What is the difference between a package manager and a dependency manager?

  • 2
    Duplicate: stackoverflow.com/questions/21587901/…
    – Thilo
    Dec 4, 2014 at 3:34
  • Question and Answer in that post is not short and understandable for me. I wanted key difference and after long research I find out short answer and wrote down. What I wanted is answer for when someone confused and want to shortly look. Thanks anyway.
    – Erlan
    Dec 4, 2014 at 9:02

2 Answers 2


TLTR: Package Manager is used for SYSTEM and Dependency Manager for PROJECT

Package Manager - is used to configure system, ie to setup your development environment and with these settings you can build many projects.

Dependency Manager - Is specific to project. You manage all dependencies for a single project and those dependencies are going to be saved on your project. When you start another project you should manage your dependencies again.

EXAMPLE: In PHP world there is COMPOSER as dependency manager and PEAR as package manager. When using composer all your settings and extensions are for single project where pear settings to setup new extension and library to php core.

  • I think the confusion comes from the Python world where these terms are used interchangeably. And this makes sense because in Python your project dependencies are system wide global packages. That's the very reason for virtual environment managers like conda and penv come to exist.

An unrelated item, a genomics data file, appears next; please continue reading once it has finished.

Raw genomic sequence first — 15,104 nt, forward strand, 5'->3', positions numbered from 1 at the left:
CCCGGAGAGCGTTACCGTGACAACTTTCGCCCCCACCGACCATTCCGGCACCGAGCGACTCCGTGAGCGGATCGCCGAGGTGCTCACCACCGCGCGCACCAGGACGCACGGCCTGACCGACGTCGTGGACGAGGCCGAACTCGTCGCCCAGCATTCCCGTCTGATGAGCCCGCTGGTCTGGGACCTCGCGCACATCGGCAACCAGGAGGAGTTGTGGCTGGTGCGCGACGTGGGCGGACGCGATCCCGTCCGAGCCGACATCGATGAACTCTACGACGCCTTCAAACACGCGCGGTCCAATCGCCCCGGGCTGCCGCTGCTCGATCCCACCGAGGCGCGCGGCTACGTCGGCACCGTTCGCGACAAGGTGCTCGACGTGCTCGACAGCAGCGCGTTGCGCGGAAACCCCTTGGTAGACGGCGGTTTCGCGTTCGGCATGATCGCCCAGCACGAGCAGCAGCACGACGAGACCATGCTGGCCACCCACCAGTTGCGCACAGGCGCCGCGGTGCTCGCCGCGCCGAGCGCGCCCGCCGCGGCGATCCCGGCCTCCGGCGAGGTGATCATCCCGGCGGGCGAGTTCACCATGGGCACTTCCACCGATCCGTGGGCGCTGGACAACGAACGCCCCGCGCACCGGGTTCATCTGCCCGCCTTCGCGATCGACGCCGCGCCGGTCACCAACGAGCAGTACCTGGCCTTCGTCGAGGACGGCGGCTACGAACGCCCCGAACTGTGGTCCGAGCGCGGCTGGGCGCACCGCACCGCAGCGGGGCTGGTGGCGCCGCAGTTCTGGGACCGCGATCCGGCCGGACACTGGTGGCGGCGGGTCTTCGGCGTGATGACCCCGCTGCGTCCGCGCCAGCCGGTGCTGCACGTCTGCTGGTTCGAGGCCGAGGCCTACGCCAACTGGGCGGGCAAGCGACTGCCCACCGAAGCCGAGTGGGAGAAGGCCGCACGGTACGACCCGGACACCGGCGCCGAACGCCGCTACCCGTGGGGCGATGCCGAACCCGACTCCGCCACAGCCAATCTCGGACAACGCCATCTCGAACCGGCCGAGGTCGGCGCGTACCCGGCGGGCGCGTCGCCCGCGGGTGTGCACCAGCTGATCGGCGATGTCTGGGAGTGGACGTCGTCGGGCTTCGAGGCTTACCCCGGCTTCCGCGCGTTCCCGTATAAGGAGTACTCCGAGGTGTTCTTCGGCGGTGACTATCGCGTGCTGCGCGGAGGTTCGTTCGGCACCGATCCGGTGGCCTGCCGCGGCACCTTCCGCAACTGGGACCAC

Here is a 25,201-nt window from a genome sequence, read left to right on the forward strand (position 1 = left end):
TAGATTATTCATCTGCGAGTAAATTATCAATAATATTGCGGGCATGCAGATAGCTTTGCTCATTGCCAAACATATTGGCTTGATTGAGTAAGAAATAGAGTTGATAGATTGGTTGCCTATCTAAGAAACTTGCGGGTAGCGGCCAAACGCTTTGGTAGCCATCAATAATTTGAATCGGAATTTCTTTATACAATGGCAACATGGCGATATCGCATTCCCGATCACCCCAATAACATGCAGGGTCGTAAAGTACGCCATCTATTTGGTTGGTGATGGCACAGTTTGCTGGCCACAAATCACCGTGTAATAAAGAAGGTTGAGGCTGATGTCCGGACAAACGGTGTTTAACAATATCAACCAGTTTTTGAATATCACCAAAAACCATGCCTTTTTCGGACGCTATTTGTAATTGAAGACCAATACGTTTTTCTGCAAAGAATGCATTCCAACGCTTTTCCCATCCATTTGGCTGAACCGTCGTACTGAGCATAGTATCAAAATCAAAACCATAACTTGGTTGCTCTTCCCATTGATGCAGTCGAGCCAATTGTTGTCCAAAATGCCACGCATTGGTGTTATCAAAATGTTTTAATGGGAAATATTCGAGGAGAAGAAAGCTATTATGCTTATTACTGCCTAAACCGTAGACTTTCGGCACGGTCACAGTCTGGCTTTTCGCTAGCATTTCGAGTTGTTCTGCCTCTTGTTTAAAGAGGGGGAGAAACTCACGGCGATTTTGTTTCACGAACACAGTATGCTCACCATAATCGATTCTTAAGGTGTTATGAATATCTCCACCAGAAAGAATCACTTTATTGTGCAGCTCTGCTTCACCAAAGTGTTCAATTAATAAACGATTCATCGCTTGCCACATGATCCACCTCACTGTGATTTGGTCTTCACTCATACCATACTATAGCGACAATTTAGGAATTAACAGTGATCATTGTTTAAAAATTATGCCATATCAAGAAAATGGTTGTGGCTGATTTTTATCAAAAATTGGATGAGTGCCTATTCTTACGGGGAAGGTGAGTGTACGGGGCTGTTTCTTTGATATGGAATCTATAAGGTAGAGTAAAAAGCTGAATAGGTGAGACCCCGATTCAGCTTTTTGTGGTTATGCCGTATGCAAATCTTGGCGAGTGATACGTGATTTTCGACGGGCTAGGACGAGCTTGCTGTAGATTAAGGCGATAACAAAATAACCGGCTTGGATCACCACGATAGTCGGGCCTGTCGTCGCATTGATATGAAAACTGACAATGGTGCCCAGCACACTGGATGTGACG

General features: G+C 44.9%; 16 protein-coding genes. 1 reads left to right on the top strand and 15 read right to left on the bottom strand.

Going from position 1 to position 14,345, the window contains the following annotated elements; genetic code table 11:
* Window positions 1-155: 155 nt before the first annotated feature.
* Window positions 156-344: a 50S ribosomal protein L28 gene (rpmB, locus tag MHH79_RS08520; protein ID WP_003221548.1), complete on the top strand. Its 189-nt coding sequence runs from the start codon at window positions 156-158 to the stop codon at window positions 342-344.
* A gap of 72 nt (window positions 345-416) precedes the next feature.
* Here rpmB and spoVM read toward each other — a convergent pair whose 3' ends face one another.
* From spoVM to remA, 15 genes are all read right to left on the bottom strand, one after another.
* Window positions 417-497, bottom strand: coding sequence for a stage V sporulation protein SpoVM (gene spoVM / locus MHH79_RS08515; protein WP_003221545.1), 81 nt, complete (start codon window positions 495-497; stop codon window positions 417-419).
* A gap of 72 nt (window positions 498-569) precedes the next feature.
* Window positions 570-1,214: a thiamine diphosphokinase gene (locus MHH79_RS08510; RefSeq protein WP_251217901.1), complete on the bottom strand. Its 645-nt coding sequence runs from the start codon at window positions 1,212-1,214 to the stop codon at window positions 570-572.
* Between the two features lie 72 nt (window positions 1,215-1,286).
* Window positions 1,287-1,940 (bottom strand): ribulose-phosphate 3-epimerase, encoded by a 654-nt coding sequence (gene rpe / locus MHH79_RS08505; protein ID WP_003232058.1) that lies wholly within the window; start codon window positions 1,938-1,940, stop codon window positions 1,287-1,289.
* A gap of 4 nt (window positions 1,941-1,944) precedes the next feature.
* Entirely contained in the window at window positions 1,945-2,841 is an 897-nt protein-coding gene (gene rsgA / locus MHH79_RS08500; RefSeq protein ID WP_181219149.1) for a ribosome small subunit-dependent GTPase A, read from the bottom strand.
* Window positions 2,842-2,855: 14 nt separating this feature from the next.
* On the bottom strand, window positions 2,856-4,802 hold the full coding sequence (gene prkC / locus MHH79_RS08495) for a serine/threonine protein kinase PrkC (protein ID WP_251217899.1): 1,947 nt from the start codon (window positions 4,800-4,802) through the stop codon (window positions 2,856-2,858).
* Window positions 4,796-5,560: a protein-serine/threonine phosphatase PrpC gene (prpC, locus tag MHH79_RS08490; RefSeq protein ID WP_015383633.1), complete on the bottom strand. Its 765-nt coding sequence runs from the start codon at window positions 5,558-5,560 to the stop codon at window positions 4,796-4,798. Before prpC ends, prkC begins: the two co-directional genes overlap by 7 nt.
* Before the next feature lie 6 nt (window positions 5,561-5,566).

– hrzafer
    Jan 22, 2019 at 15:30

There is an excellent and simple explanation on Composer's website:

Composer is not a package manager in the same sense as Yum or Apt are. Yes, it deals with "packages" or libraries, but it manages them on a per-project basis, installing them in a directory (e.g. vendor) inside your project. By default it does not install anything globally. Thus, it is a dependency manager.

  • But with the composer, you can install packages globally too! How does it count?
    – rahul286
    Jun 21, 2017 at 10:00
  • 2
    @rahul286 Composer can install globally as a convenience, while it's not its main focus or architecture philosophy. This affects the dependency resolution algorithm, for instance, which behaves differently in Composer and NPM. If I'm not mistaken, Composer reads all the dependency resolution tree and tries to find common ancestor packages that suffice all the packages constraints. If it can't do that, it does not complete succesfully. I'm not familiar with NPM, but I think that in NPM you get a package of each version, instead of a common ancestor. Sep 8, 2019 at 15:11
  • 3
    Interesting read: medium.com/learnwithrahul/… Sep 8, 2019 at 15:16

Your Answer

By clicking “Post Your Answer”, you agree to our terms of service and acknowledge you have read our privacy policy.

Not the answer you're looking for? Browse other questions tagged or ask your own question.